June 16th, 2012. Tagged: browsers, JavaScript, performance

So I was flipping through recent slides from Steve Souders and came across a reference to a nice post from Pat Meenan explaining how he setup blackhole.webpagetest.org and how you can edit your hosts file to send third party scripts to the black hole simulating a firewall-blocked or down third party and the effect on your site. (whew, long sentence)

I thought to would be nice to make that easier and have people see (and demonstrate to bosses and clients) how damaging frontend SPOF (Single Point Of Failure) can be. A browser extension maybe. A Chrome extension, because I've never made one. The idea marinated undisturbed for a few days and last night all of a sudden I got to work.

May I present you...

Now available at the Chrome web store.


3PO = 3rd Party Optimization

I find it amusing, hope you do too


Well, yeah. What happens to your site when a 3rd party goes down? Does it still work?

Is it true that your site is only down when it's down? Or it's down when:

It's down
Facbeook is down
Google is down
Twitter is blocked in your office
code.jquery.com is down
...and so on and so on.

This extension helps you check what happens with a click of button.

What 3PO#fail does

Very simple: it's looking for scripts from a list of suspects (api.google.com, platform.twitter.com, etc) and redirects them to blackhole.webpagetest.com

The current list of 3rd parties:

var urls = [


Install the extension. Load your page. Or mashable.com for example. Then this happens:

It's a button with # on it. Click it. It turns red.

The extension now listens to script requests made to one of the suspect domains.

Now shift-reload the page. If a 3rd party script is found, it's redirected to the black hole and then a counter appears.

Observe whether or not the page is usable when a third party is down. Enjoy and demo to your boss. Tell them: sites do go down, companies ban social networking sites, and btw what do you think will happen when you visit China and load our site?

If you're looking for a page to try, go to mashable or business insider or, ironically, test the extension's page in Chrome web store. Turns out they include Google+'s button synchronously.


Here come the LOLz. I blasted this extension out to Steve Souders and back he came with: doh, Pat Meenan also did a Chrome extension to do just this.

Bwahaha. What? You snooze, you miss a whole new tool by Pat Meenan himself.

Here's Pat's extension: SPOF-O-Matic. Try it, use it. It looks more thought out than mine definitely. And there's more code. Maybe Pat spend more time than a night on it. Or maybe he didn't, he's an amazing hacker and half! I mean, uh, webpagetest, hello!

I'll definitely "borrow" his list of 3rd parties which has more entries than mine.

Oh well, you live, you learn (to write Chrome extensions)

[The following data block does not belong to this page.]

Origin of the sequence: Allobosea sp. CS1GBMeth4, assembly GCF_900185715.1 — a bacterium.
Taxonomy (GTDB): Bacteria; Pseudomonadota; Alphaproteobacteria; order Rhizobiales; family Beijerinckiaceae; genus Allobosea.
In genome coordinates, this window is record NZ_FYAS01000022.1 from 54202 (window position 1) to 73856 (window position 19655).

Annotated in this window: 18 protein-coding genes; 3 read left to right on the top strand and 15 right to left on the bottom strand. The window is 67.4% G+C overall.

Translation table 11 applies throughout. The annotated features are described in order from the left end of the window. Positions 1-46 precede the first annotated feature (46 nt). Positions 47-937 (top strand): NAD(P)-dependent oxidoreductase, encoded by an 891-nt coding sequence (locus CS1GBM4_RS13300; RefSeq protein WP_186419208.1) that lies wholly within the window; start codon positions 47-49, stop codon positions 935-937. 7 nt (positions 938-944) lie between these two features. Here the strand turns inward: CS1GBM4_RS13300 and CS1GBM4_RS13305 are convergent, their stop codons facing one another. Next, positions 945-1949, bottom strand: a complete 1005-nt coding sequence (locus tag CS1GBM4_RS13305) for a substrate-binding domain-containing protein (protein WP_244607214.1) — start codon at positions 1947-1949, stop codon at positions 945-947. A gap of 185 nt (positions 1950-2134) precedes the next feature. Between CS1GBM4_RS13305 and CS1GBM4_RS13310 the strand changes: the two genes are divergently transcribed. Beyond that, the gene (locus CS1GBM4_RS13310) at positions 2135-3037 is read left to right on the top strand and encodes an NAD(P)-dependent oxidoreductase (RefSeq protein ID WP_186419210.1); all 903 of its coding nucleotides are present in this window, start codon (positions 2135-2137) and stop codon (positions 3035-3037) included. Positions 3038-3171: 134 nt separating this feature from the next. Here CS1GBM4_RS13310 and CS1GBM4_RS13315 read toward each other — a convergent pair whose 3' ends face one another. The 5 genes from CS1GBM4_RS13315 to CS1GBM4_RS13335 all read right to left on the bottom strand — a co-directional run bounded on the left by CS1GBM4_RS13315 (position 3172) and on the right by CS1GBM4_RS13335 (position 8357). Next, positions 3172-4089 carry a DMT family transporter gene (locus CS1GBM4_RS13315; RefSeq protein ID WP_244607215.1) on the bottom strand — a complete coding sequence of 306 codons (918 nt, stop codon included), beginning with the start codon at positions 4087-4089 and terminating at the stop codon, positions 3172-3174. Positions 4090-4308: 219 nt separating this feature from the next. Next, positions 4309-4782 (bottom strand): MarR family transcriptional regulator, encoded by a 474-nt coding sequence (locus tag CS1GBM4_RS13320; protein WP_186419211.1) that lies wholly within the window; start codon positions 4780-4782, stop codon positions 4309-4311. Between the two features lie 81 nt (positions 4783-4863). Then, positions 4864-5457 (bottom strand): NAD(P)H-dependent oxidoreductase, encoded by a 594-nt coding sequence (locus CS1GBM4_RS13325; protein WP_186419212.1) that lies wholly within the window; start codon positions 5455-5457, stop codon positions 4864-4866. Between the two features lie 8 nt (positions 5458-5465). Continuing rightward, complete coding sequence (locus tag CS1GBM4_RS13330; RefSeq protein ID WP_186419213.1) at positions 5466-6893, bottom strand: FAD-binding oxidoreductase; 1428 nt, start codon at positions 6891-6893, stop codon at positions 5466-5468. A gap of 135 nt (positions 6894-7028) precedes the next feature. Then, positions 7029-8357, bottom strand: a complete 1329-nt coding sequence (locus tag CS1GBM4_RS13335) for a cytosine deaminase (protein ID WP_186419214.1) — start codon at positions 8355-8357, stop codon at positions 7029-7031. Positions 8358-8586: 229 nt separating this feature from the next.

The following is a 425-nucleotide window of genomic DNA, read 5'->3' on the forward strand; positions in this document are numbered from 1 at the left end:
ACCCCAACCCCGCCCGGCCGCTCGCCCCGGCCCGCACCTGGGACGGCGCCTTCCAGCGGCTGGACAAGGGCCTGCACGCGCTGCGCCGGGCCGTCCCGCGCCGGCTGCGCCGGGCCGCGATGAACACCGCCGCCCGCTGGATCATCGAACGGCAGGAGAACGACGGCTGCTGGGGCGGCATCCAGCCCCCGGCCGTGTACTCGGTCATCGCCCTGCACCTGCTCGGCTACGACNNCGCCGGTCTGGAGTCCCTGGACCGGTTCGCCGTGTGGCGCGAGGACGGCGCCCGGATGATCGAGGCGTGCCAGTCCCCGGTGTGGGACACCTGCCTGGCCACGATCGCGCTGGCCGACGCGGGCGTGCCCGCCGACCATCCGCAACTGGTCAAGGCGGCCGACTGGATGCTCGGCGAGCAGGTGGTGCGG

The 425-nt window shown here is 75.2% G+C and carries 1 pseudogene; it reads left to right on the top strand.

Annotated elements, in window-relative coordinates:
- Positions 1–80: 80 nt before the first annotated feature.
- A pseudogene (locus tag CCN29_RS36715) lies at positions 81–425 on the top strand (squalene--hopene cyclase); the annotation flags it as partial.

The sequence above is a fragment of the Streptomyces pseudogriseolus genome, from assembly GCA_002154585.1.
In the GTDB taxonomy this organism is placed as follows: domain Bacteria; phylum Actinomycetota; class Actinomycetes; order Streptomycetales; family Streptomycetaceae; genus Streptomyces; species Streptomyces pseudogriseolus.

Chrome extensions

Creating a Chrome extension was a first for me and was mostly frictionless. Well documented, plenty of samples (try to browse the samples in the repository, because downloading ZIP files is too many clicks). Debugging the extension in the same web inspector is a big plus! Overall I think it's easier to write a Chrome extension than a FF one. Although the last I checked, FF has improved a lot.

Now for the nitpicks.

The API is sometimes irritating. I mean things like

setTitle({title: "My title"});


setBadgeText({text: "My text"});

Doplicating title, title, title is annoying. Sometimes it's title, sometimes text, or path or name. Method name appears short but in fact you have to remember one more thing - a property name in a config object. Sounds more like setTitleWithTitle(title) which is just as ridiculous (and popular in Obj-C it seems). Anyway.

The web store asks you for 5 bucks to register and submit an extension. Credit card and all. I didn't like that.

My extension was held for a review which doesn't always happen. The help section says 2-3 business days, but it turned out to be only hours for me. Got a nice email saying the extension is approved and also an explanation why it was held for review. Nice touch.


The code is here: https://github.com/stoyan/3PO-fail. There's not a lot of it. A manifest file and an script that listens to specific URLs and request types in a onBeforeRequest event.

Stripping away UI stuff here's all there is to it.

Callback function which redirects the request:

function failer(info) {
  console.log(info.url); // test
  return {
    redirectUrl: 'https://blackhole.webpagetest.org'

There's no logic here because the API allows you to let the browser do request inspection and filtering for you. Here all you do is return an object with a redirectUrl property.

And how do you setup your callback to be invoked?

    urls: urls,
    types: ['script']

You specify your callback to be invoked only for script requests and only those that match a URL in the url array (see above)

The end to the SPOF

All you have to do is load third party scripts synchronously. See here the BFF function for an example. Yet, so many sites are not doing it. There's a need for people to understand this problem. Let's call it demand for advocacy. And now there's supply of 2 brand new tools that make it in-you-face obvious what the damaging effects are.


I went over some of the pages that Steve has listed in his calendar blog post: Business Insider and O'Reilly. O'Reilly is better now and it uses my BFF script (nice, 'scuse me there's something in my eye). Business Insider is almost there. The social stuff is async now, but code.jquery.com is still a SPOF. Funny enough they have a blocking script tag pointing to twitter, but it has a class "post-load". So a script kicks in before this tag and replaces it with async loading. I wonder: why the trouble and not just go async to begin with?

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Meanwhile, hit me up on twitter @stoyanstefanov